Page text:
Something in the Water
In 2020, for the first time in years, we saw every team use 11 personnel as its most frequent personnel grouping. In 2021, we saw one team boldly zig while the rest of the league zagged. For the first time since 2012, a team used a personnel group other than 11 personnel more than 50% of the time. The leaders of the 12 personnel revolution, boldly moving us into a new, two-tight end future were the, er, Miami Dolphins.
|DVOA in 11 Personnel|
Yes, when I said something was fishy with our 12 personnel numbers, that was a regrettable pun. The Dolphins ran 667 snaps in 12 personnel, more than twice as many as second-place Green Bay (322). Remove the Dolphins from the equation, and 12 personnel would come out at 18.8% of the league’s plays; Miami raises the number by 1.3% by itself. Mike Gesicki is really a tight end in name only, leading his position with 86% of his targets coming lined up either in the slot or out wide. Durham Smythe was the in-line blocking guy, helping out a porous offensive line. So what you’re seeing there is less “brilliant two-tight end design” and more “Will Fuller is hurt, and you think we’re going to trust Albert Wilson or Mack Hollins out there? Please.” The fact that Miami dropped nearly 30% in its 11 personnel usage is more a result of Fuller’s injury than anything intentional. With Mike McDaniel replacing the two-headed monster of George Godsey and Eric Studesville calling plays and Tyreek Hill and Cedric Wilson coming in in the offseason, expect this to be a one-year blip.
Many of the big changes from 2020 can be attributed to specific changes in those teams’ situations. The Falcons saw their 12-personnel usage jump 9.8% because it’s good to get Kyle Pitts onto the field as much as possible, especially when your top remaining wide receiver is away from the team. The Jets imported the Shanahan system from San Francisco, but without a Kyle Juszczyk, they increased their two-tight end sets by 3.8% to compensate. On the other side, the Titans went to more three-wide sets as a result of losing Jonnu Smith, and the Vikings had to make the same adjustment with the loss of Irv Smith. You run with the players you have, not the players you wish you had.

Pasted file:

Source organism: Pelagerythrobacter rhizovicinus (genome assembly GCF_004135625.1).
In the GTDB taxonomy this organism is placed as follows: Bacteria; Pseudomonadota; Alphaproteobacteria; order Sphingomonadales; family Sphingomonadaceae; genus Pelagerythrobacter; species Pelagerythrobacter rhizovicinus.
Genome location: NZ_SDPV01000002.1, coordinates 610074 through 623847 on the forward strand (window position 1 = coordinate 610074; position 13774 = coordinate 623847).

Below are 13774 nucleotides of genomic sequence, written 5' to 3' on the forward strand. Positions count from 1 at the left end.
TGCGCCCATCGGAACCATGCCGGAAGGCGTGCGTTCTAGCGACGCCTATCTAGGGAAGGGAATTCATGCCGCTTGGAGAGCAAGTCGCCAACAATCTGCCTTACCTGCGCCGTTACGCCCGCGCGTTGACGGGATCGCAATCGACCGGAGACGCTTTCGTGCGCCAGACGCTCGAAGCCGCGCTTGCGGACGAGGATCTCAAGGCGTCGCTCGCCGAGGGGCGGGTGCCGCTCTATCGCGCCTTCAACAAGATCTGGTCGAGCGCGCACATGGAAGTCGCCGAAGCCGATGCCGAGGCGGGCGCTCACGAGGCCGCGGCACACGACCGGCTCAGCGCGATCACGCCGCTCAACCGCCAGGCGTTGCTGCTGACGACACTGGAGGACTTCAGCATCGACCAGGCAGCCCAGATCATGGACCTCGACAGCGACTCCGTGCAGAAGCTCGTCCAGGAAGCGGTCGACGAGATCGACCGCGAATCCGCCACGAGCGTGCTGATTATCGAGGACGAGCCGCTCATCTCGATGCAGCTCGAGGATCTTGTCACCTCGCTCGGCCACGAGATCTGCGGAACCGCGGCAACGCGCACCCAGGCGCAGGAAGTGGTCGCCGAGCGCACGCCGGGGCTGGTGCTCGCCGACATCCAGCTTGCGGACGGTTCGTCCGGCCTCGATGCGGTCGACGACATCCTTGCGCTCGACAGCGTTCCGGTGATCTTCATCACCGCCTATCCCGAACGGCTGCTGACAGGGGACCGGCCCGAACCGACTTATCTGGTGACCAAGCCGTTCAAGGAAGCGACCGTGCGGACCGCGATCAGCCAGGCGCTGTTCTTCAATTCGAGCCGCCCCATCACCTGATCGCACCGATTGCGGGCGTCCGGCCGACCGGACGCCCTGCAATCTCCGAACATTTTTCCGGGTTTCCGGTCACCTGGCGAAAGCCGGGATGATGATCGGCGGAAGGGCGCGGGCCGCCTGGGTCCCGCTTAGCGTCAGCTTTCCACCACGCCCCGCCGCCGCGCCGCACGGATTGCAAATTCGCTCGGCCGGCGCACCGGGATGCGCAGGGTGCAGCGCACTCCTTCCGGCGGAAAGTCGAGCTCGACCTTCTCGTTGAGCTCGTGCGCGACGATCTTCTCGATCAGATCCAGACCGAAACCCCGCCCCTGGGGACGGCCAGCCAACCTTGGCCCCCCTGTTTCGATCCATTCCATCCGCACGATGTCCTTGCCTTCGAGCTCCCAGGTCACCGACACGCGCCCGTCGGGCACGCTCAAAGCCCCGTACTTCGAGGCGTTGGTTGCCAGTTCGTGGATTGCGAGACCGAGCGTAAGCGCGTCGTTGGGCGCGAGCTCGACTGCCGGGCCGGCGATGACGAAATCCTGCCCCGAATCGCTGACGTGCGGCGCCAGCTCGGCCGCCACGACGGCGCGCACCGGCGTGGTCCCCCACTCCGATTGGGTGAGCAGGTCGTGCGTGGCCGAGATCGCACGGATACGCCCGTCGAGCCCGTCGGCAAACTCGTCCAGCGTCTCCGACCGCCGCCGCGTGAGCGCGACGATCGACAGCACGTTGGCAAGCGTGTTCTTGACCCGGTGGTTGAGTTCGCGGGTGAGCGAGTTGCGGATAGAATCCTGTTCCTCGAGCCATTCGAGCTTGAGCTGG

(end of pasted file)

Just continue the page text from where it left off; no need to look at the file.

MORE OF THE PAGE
That brings us to Sean McVay and the Rams. In 2018, the Rams set the modern record by using 11 personnel 92.3% of the time, basically only dropping out of it during Todd Gurley’s injury at the back end of the season. They have never been able to repeat that mark, dropping to 73.4% in 2019 and 65.3% in 2020 thanks in part to injuries and inconsistency at the running back position. Well, they were back to playing McVay’s idealized version of football last season, climbing to 84.9%. That was the most 11 personnel in football, the biggest jump in 11 personnel from 2020 and the biggest gap between DVOA in and out of 11 personnel. This is how McVay wants to play football—the Rams had four games where they played 11 personnel on literally every snap.
Most divergences from that game plan were forced by things out of McVay’s control. The most snaps they had in a game not in 11 personnel was against the Seahawks in Week 15, with 31 out of 60 snaps being in other formations. That, of course, was the game delayed two days by COVID, with 29 players spending time on the reserve list and players such as Tyler Higbee and Rob Havenstein missing the contest entirely, forcing some reshuffling and emergency game management decisions based on availability. McVay’s scheme is all about getting the most possible looks and plays from the same personnel rather than bringing in ideal players for given plays and tipping hands. Maybe that’s the optimal way to play football in the 2020s; it may say something that the Rams and Bengals combined for just one play last season with two running backs on the field and just 38 plays with more than three receivers. Three wide, one back and go.